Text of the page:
Microsoft ordered to pay $200 mln in patent case

May 20, 2009
A Microsoft booth at a technology fair. A jury in the US state of Texas ordered US computer software giant Microsoft on Wednesday to pay 200 million dollars to a Canadian company for patent infringement.

A jury in the US state of Texas ordered US computer software giant Microsoft on Wednesday to pay 200 million dollars to a Canadian company for patent infringement.

"We're very pleased," said Karen Heater, president of Toronto-based i4i, which had accused Microsoft of violating a patent held by her company in its Word processing programs.

"The jury heard extensive testimony, extensive evidence and they concluded -- as we expected they would -- that Microsoft indeed infringed," she told AFP. "It's been a long, drawn out process and we fell quite vindicated."

Microsoft said it planned to appeal the verdict handed down by the jury in a US District Court in Tyler, Texas.

"We are disappointed by the jury?s verdict," said David Bowermaster, a Microsoft spokesman.

"We believe the evidence clearly demonstrated that we do not infringe and that the i4i patent is invalid," he said. "We believe this award of damages is legally and factually unsupported, so we will ask the court to overturn the verdict."

Microsoft was accused by i4i of infringing on its patents in its Word 2003 and Word 2007 programs.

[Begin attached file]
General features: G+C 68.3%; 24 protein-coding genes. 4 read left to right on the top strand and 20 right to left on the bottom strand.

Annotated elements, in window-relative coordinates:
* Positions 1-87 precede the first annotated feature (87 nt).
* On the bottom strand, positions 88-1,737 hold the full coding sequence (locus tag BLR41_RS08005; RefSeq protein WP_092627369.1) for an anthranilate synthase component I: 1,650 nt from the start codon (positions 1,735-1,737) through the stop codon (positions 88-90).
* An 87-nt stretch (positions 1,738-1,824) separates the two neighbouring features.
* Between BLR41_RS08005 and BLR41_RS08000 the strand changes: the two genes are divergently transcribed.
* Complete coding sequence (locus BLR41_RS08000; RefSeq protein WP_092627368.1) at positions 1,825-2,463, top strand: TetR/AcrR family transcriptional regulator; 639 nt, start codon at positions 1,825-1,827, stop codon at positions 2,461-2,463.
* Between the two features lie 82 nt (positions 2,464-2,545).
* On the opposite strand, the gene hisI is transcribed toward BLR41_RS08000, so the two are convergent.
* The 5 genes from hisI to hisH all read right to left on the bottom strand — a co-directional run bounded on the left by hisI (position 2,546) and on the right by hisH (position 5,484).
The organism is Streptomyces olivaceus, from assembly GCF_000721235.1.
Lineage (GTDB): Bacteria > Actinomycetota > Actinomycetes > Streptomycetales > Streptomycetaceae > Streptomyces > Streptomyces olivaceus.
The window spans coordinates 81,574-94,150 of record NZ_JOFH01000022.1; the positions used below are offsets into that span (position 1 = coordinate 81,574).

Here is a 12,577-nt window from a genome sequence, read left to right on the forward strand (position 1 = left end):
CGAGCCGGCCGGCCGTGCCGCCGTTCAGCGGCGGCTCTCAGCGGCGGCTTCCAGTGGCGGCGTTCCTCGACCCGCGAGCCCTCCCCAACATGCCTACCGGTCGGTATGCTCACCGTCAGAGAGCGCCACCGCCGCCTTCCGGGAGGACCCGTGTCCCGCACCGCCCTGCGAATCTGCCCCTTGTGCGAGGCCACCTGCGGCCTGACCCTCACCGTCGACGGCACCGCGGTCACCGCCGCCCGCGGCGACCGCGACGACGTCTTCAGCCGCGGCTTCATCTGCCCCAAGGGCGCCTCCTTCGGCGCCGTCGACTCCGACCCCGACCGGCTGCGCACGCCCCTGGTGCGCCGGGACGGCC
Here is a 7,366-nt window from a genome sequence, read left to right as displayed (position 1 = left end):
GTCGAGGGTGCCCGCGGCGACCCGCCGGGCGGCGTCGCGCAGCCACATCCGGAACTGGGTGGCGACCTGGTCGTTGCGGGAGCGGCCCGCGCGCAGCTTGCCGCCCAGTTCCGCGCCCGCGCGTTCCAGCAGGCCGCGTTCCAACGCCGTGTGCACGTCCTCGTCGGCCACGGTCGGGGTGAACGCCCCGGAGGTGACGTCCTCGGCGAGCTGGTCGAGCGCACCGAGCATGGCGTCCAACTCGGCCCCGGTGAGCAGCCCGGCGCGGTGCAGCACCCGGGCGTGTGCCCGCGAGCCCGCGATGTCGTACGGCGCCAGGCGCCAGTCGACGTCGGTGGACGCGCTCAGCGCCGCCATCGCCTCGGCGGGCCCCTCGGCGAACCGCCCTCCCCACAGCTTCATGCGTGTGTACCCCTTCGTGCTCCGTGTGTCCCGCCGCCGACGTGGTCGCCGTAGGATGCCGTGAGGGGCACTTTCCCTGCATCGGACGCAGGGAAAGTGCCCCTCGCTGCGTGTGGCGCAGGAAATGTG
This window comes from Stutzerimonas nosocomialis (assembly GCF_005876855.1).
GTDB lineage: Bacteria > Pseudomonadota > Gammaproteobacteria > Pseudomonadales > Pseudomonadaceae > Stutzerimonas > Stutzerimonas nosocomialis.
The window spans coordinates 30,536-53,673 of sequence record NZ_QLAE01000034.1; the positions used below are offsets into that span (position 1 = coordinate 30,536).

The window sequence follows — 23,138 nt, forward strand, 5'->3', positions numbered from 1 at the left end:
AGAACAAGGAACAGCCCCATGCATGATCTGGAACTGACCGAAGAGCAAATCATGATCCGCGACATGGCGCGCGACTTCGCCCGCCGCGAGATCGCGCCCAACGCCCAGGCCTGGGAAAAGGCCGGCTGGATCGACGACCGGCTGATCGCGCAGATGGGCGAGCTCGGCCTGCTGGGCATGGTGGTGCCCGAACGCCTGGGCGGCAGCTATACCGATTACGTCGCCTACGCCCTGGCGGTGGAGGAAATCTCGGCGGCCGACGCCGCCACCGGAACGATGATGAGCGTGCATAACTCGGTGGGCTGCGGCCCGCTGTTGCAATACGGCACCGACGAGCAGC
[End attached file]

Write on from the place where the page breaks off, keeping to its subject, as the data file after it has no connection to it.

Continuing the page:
A federal jury last month ordered to pay 388 million dollars to another company, Uniloc, for infringing on an anti-piracy held by the Singapore- and US-based firm.

(c) 2009 AFP

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docknowledge
3 / 5 (2) May 21, 2009
What a pointless game: Microsoft steals. Someone with a lot of money attempts to recover. They get a favorable verdict. Microsoft appeals. More years drag by. In the meantime, all the little Microbots are earning a comfortable salary, and the people they've stolen from are that much poorer. How about putting a few smart asses in Redmond and Bellvue out of their expensive houses? How about some personal responsibility, instead of high-level games that allow individuals to make dishonest decisions?
PPihkala
1 / 5 (1) May 21, 2009
I have another solution: Order Microsoft to recall the software and stop selling until they have non-infringing product. Or alternatively make them pay say 25% of their profit from those infringing software to the patent owner.
O2L
not rated yet May 22, 2009
I agree with PPihkala that they should be told to halt the production and selling of the product untill a final verdict is reached